There is a preconception that as a car gets larger, it gets softer and gentler; it disconnects you from the road; it places you gently on a cloud of nothingness while you glide down the highway protected by excessive sound insulation. Even in the driver’s seat, it makes you a passenger.
These preconceptions don’t apply to the redesigned 2016 BMW 7 Series. (Except when you want them to.)
I spent a day with the new 7 on the winding country roads northwest of New York City last week, both as a driver and a willing participant in the absurdly comfortable rear, which has more LCD displays than my home and office combined. But before you drive the 7 — or even ride in it, really — there’s a lot of technology that you have to digest.
BMW, as with other luxury automakers, uses its flagship sedan as a rolling showcase of new, often weird features that are fresh out of the R&D lab. In the long term, many of these features end up trickling down to the smaller and cheaper models in the lineup, but they usually start here. Not only is the new 7 — which starts at $81,300 and can climb north of $130,000 — no exception to this rule, but I think BMW has actually doubled down on it: there’s more ridiculous stuff happening in and around this vehicle than anything else I’ve driven (excluding, perhaps, the Mercedes-Benz F 015, which is as far from production as a concept car can possibly be).
The wizardry starts before you get in. BMW offers its so-called Display Key on this car as a $250 option, which debuted on the i8, but this is the first time it’s being made available on a mass-market car (insomuch than you can call the 7 a "mass-market car"). The Display Key looks a bit like a tiny smartphone, featuring four buttons on the front for lock, unlock, trunk release, and panic — the same buttons you find on most car remotes — but here, they’re pushed up to the very top of the fob to make room for a full color touchscreen. By swiping back and forth on this display, you can see whether the doors are locked, toggle lighting, see the car’s range based on the current fuel level, and schedule the climate control system to turn on at a certain time so that it’s comfortable by the time you get into the car. It’s a novelty — there’s nothing about this key that you need — but that’s true of many features on this car. The same could really be said of the car itself. You get it because it’s cool, not because you need it.
You get it because it’s cool, not because you need it
Of course, a key with a screen on it dies a lot faster than a regular key, so there’s a little slot in the car’s armrest where it wirelessly charges while you drive. BMW tells me the key will last about a week between charges with normal use, and if it dies, you can still use it like a regular key for many months before the battery goes completely dead. (I’m not sure I’d remember to stick it in the armrest very often, so this is important.) The key doesn’t use a cellular connection to communicate with the car — they talk directly to one another — so the range is just a few hundred feet. Don’t expect to schedule the air conditioner from another state.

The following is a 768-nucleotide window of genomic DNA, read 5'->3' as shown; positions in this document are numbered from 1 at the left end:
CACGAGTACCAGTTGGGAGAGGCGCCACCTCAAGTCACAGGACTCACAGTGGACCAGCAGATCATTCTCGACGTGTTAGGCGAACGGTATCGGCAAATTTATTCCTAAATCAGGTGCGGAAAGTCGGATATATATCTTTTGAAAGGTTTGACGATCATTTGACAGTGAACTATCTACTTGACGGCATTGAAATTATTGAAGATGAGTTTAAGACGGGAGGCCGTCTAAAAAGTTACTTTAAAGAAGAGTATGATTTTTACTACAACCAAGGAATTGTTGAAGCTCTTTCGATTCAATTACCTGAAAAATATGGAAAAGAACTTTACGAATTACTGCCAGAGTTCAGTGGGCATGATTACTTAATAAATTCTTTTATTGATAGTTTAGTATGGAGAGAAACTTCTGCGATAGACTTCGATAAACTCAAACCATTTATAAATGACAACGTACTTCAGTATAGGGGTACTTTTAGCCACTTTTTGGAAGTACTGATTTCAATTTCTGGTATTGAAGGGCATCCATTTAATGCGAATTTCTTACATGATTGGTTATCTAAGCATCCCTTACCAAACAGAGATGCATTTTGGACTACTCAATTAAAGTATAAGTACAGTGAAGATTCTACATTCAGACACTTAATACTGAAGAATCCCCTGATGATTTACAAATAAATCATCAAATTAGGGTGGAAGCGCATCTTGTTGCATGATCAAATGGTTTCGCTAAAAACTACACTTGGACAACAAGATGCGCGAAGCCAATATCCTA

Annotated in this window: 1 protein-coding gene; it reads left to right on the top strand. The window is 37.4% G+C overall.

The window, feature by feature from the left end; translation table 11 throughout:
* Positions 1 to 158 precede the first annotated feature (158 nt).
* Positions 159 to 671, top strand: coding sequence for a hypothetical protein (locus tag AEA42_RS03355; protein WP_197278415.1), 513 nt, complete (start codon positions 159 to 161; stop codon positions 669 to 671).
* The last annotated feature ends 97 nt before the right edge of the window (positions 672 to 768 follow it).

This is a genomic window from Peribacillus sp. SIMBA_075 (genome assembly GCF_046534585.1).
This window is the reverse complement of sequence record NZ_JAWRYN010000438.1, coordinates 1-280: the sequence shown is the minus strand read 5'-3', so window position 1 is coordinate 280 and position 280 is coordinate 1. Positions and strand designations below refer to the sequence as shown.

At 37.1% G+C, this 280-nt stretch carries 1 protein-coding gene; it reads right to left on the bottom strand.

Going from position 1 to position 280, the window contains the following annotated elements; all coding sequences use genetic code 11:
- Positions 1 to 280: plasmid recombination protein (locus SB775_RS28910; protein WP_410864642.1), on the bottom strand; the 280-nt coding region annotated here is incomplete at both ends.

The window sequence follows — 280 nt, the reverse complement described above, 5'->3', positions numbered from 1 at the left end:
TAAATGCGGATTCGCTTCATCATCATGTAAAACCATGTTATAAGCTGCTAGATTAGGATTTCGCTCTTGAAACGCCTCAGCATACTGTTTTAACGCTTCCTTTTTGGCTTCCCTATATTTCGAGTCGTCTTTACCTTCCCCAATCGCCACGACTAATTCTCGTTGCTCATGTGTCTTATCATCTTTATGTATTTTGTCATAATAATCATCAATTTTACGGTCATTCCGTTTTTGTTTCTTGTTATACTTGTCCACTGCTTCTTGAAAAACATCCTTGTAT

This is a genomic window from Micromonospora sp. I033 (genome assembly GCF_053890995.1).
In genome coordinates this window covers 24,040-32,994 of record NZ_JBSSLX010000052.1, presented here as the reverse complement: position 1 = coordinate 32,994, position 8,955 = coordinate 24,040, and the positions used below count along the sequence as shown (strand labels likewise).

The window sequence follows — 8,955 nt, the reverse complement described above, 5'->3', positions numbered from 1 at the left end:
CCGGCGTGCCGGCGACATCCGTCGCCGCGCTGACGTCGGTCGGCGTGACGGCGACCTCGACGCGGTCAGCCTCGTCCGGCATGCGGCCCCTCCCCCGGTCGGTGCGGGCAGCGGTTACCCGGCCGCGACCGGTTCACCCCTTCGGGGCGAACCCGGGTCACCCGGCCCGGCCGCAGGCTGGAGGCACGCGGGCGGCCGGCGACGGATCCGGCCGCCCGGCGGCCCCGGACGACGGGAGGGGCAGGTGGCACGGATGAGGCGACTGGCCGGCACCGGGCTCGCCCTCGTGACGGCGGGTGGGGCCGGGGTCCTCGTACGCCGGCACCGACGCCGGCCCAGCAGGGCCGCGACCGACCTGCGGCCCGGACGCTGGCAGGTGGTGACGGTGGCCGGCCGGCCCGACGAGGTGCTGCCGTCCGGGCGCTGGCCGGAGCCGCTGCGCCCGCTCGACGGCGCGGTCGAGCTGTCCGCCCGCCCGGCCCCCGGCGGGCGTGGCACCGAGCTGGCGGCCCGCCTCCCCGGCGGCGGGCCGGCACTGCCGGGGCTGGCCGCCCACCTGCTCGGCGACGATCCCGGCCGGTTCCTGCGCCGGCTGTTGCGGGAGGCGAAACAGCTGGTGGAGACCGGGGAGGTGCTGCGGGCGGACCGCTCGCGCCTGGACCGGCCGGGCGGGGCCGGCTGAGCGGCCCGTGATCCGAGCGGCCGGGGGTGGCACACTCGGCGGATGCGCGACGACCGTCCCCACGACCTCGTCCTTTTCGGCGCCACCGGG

And again, that’s just the key. Inside, the 7 is basically a Best Buy’s worth of gadgets, buttons, and displays. A small symbol in the center of the dashboard, a phone with three RF waves coming out of it, is an NFC touchpoint — tap your NFC-compatible phone against it, and it’ll automatically pair to the car’s speakerphone and audio systems. Beneath, another color touchscreen controls the cabin’s weather patterns — including the heated and ventilated seats. This display also manages the car’s optional fragrance system, which can dispense either of two smells at your choice of several intensity levels from cartridges in the glove box. Yes, it sounds utterly ridiculous, but they’re really pleasant; the car I drove had the "Golden Suite No. 2" and "Authentic Suite No. 2" fragrances installed, and I found both to be refreshing additions to the cabin. As a car ages and gets grosser, I think this feature would basically pay for itself. (BMW charges $350 for the "Ambient Air Package," which includes the fragrance system and an ionizer.)
There’s also gesture control, a trick BMW first showed off at CES earlier this year. It’s pretty basic — you can turn volume up and down, answer calls, and assign one special gesture (a poking motion with two spread fingers) to a function of your choice. For the purpose of my drive, I had it assigned to navigate me back to my starting point, lest I get lost somewhere in upstate New York.